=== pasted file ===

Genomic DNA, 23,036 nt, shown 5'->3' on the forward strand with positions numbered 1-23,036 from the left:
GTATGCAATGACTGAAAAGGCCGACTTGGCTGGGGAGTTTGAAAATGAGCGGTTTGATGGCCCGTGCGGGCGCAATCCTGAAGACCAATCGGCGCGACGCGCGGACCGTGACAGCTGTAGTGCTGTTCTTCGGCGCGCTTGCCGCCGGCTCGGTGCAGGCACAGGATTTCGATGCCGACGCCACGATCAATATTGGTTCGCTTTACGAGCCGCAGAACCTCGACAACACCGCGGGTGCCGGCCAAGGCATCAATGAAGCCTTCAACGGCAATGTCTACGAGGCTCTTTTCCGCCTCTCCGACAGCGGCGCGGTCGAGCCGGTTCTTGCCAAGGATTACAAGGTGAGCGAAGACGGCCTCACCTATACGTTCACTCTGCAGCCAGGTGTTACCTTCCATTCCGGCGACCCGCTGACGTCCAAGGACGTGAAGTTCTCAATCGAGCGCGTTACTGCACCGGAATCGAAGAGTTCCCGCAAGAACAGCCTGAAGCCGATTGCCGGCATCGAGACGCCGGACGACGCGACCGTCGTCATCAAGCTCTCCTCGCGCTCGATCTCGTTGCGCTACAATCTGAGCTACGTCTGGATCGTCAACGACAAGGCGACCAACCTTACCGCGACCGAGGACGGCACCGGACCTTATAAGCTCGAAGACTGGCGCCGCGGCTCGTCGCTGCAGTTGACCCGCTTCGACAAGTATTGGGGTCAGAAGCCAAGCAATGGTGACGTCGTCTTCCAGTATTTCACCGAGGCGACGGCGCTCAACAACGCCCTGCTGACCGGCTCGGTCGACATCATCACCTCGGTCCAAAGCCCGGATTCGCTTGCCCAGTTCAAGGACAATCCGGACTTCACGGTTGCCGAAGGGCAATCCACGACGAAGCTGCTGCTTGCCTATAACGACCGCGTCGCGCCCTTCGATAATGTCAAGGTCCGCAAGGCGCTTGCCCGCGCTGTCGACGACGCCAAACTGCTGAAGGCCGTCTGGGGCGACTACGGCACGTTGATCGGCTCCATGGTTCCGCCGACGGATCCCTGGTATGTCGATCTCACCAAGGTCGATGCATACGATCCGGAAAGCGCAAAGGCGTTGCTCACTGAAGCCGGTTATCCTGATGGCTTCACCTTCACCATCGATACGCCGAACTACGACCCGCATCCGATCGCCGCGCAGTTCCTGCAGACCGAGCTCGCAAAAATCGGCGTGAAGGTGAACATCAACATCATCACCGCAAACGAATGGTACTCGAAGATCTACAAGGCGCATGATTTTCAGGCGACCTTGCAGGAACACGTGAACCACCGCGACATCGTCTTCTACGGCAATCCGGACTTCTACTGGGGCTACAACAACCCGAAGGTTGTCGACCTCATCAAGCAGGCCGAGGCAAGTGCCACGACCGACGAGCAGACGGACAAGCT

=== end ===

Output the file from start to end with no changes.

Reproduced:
Genomic DNA, 23,036 nt, shown 5'->3' on the forward strand with positions numbered 1-23,036 from the left:
GTATGCAATGACTGAAAAGGCCGACTTGGCTGGGGAGTTTGAAAATGAGCGGTTTGATGGCCCGTGCGGGCGCAATCCTGAAGACCAATCGGCGCGACGCGCGGACCGTGACAGCTGTAGTGCTGTTCTTCGGCGCGCTTGCCGCCGGCTCGGTGCAGGCACAGGATTTCGATGCCGACGCCACGATCAATATTGGTTCGCTTTACGAGCCGCAGAACCTCGACAACACCGCGGGTGCCGGCCAAGGCATCAATGAAGCCTTCAACGGCAATGTCTACGAGGCTCTTTTCCGCCTCTCCGACAGCGGCGCGGTCGAGCCGGTTCTTGCCAAGGATTACAAGGTGAGCGAAGACGGCCTCACCTATACGTTCACTCTGCAGCCAGGTGTTACCTTCCATTCCGGCGACCCGCTGACGTCCAAGGACGTGAAGTTCTCAATCGAGCGCGTTACTGCACCGGAATCGAAGAGTTCCCGCAAGAACAGCCTGAAGCCGATTGCCGGCATCGAGACGCCGGACGACGCGACCGTCGTCATCAAGCTCTCCTCGCGCTCGATCTCGTTGCGCTACAATCTGAGCTACGTCTGGATCGTCAACGACAAGGCGACCAACCTTACCGCGACCGAGGACGGCACCGGACCTTATAAGCTCGAAGACTGGCGCCGCGGCTCGTCGCTGCAGTTGACCCGCTTCGACAAGTATTGGGGTCAGAAGCCAAGCAATGGTGACGTCGTCTTCCAGTATTTCACCGAGGCGACGGCGCTCAACAACGCCCTGCTGACCGGCTCGGTCGACATCATCACCTCGGTCCAAAGCCCGGATTCGCTTGCCCAGTTCAAGGACAATCCGGACTTCACGGTTGCCGAAGGGCAATCCACGACGAAGCTGCTGCTTGCCTATAACGACCGCGTCGCGCCCTTCGATAATGTCAAGGTCCGCAAGGCGCTTGCCCGCGCTGTCGACGACGCCAAACTGCTGAAGGCCGTCTGGGGCGACTACGGCACGTTGATCGGCTCCATGGTTCCGCCGACGGATCCCTGGTATGTCGATCTCACCAAGGTCGATGCATACGATCCGGAAAGCGCAAAGGCGTTGCTCACTGAAGCCGGTTATCCTGATGGCTTCACCTTCACCATCGATACGCCGAACTACGACCCGCATCCGATCGCCGCGCAGTTCCTGCAGACCGAGCTCGCAAAAATCGGCGTGAAGGTGAACATCAACATCATCACCGCAAACGAATGGTACTCGAAGATCTACAAGGCGCATGATTTTCAGGCGACCTTGCAGGAACACGTGAACCACCGCGACATCGTCTTCTACGGCAATCCGGACTTCTACTGGGGCTACAACAACCCGAAGGTTGTCGACCTCATCAAGCAGGCCGAGGCAAGTGCCACGACCGACGAGCAGACGGACAAGCT